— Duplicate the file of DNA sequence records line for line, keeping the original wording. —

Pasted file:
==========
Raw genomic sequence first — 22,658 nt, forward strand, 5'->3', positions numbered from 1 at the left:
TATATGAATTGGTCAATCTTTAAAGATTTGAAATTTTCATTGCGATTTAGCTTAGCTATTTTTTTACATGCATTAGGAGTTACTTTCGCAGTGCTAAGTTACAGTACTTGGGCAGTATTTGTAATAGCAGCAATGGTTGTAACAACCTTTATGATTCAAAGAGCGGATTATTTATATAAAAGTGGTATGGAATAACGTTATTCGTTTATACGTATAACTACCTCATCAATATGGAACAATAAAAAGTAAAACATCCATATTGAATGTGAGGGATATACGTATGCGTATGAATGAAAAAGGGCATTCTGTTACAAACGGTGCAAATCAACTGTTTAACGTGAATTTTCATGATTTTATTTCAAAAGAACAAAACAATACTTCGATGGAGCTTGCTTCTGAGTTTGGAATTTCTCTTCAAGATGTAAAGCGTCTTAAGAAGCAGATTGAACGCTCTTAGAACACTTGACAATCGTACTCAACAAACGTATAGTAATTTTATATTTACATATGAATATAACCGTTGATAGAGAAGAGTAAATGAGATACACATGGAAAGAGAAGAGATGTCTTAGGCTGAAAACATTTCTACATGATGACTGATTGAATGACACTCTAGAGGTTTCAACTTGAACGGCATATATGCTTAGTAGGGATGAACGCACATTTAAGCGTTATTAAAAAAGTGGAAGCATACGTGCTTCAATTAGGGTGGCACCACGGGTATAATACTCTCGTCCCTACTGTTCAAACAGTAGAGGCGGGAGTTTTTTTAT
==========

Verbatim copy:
Raw genomic sequence first — 22,658 nt, forward strand, 5'->3', positions numbered from 1 at the left:
TATATGAATTGGTCAATCTTTAAAGATTTGAAATTTTCATTGCGATTTAGCTTAGCTATTTTTTTACATGCATTAGGAGTTACTTTCGCAGTGCTAAGTTACAGTACTTGGGCAGTATTTGTAATAGCAGCAATGGTTGTAACAACCTTTATGATTCAAAGAGCGGATTATTTATATAAAAGTGGTATGGAATAACGTTATTCGTTTATACGTATAACTACCTCATCAATATGGAACAATAAAAAGTAAAACATCCATATTGAATGTGAGGGATATACGTATGCGTATGAATGAAAAAGGGCATTCTGTTACAAACGGTGCAAATCAACTGTTTAACGTGAATTTTCATGATTTTATTTCAAAAGAACAAAACAATACTTCGATGGAGCTTGCTTCTGAGTTTGGAATTTCTCTTCAAGATGTAAAGCGTCTTAAGAAGCAGATTGAACGCTCTTAGAACACTTGACAATCGTACTCAACAAACGTATAGTAATTTTATATTTACATATGAATATAACCGTTGATAGAGAAGAGTAAATGAGATACACATGGAAAGAGAAGAGATGTCTTAGGCTGAAAACATTTCTACATGATGACTGATTGAATGACACTCTAGAGGTTTCAACTTGAACGGCATATATGCTTAGTAGGGATGAACGCACATTTAAGCGTTATTAAAAAAGTGGAAGCATACGTGCTTCAATTAGGGTGGCACCACGGGTATAATACTCTCGTCCCTACTGTTCAAACAGTAGAGGCGGGAGTTTTTTTAT